100% Nebbiolo from organically and biodynamically farmed vines planted in the commune of Dogliani. The grapes are picked by hand, destemmed and crushed. Maceration and alcoholic fermentation with indigenous yeasts last around three weeks and take place in wooden vats. The fermentation temperature is not controlled. The wine is racked into large Slavonian oak barrels, where it matures on its lees with regular stirrings and undergoes spontaneous malolactic fermentation. Unfiltered and unfined. 14% ABV. Quebec agent: oenopole.
Spice, thyme and “baloney” segue into red berries, floral aromatics and a hint of tar. On the fuller side of medium-bodied, the texture somewhere between silk and satin. Notable for its beautiful surface (such pure fruit), considerable depth (flavours, minerals and wood) and elegant structure (firm yet flexible tannins, bright yet integrated acidity). One taster declares it a little too heady but I don’t find the alcohol intrusive. Indeed, this seems like a model for what Nebbiolo can achieve outside of Barolo and Barbaresco. (Buy again? Def.)
Crossed wires meant the 2009 San Fereolo Dogliani I thought I’d ordered ended up being the 2011 Provinciale. Not a problem. For most tasters, it was the wine of the flight if not the night. Actually, a small riot nearly ensued when it was learned that the wine was sold out and that four bottles from our case were all that was available for purchase.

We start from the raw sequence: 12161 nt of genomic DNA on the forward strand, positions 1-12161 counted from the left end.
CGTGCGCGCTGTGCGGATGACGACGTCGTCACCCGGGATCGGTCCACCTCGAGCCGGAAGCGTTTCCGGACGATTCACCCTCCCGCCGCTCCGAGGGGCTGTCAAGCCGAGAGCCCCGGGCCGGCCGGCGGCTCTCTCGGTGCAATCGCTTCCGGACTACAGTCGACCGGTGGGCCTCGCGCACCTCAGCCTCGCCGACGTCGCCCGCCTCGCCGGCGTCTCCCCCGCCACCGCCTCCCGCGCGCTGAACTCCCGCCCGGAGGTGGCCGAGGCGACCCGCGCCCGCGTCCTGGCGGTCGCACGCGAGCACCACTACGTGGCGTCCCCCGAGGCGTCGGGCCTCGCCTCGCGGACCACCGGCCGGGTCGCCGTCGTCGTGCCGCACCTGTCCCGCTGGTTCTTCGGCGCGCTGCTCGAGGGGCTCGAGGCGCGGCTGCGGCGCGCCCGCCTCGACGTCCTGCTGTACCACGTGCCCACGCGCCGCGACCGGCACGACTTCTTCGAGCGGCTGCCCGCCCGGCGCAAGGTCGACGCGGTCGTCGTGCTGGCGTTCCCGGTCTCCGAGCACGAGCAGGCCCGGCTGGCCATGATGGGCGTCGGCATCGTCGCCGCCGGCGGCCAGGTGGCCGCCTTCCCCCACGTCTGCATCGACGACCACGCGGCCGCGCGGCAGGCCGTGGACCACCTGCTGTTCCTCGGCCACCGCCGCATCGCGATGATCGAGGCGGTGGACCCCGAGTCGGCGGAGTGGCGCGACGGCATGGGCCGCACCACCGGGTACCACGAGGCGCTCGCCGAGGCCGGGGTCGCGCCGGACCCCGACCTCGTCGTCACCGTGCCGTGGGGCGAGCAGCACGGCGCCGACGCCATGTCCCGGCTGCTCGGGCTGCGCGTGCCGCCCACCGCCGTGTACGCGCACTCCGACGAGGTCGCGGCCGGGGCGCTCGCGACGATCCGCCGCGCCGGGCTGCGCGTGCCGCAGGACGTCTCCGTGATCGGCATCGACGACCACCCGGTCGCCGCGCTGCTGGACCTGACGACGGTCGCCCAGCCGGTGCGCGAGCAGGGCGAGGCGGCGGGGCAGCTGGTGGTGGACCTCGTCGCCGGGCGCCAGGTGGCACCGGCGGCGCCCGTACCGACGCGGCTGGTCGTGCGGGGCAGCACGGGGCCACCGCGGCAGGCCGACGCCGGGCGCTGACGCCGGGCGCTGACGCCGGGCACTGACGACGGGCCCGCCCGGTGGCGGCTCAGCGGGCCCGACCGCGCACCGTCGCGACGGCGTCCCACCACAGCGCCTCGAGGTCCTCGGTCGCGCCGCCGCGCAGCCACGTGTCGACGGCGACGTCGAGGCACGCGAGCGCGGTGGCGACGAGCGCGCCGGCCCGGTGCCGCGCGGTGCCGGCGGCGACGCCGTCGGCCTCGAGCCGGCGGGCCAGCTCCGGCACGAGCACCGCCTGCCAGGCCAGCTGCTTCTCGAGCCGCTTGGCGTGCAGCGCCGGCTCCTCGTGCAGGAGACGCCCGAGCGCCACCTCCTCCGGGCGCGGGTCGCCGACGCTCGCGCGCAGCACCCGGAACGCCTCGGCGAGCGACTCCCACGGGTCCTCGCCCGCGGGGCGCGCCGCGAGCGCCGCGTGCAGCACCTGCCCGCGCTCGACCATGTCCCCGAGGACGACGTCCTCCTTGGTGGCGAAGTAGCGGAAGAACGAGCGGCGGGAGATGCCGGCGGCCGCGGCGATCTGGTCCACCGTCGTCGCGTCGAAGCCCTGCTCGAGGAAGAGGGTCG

MWG April 6th tasting: flight 4 of 7
Sancerre 2015, Domaine Vacheron ($36.25, 10523892)
100% Sauvignon Blanc from organically farmed massal selection vines. The grapes are manually harvested and gently pressed. The must is chilled and clarified by settling. Low-temperature (<20°C) fermentation and maturation on the lees take place in stainless steel tanks. Filtered before bottling. Reducing sugar: 3.0 g/l. 12.5% ABV. Quebec agent: Le Maître de Chai.
Textbook Loire Sauvignon Blanc nose: gooseberry, citrus, grass, chalk and flint. Rich bordering on lush, sleek and impressively pure. Fruity upfront with a mineral substrate emerging as the wine moves through the mouth. The considerable extract rounds the bright acidity. Long, lively, saline finish. Initially engaging, the wine’s youthful exuberance came across as a little caricatural and fatiguing by the end of the glass, a bit like a bouncy puppy or some New Zealand Sauvignon Blancs for that matter. Will be interesting to see what transpires in two or three years. (Buy again? Maybe.)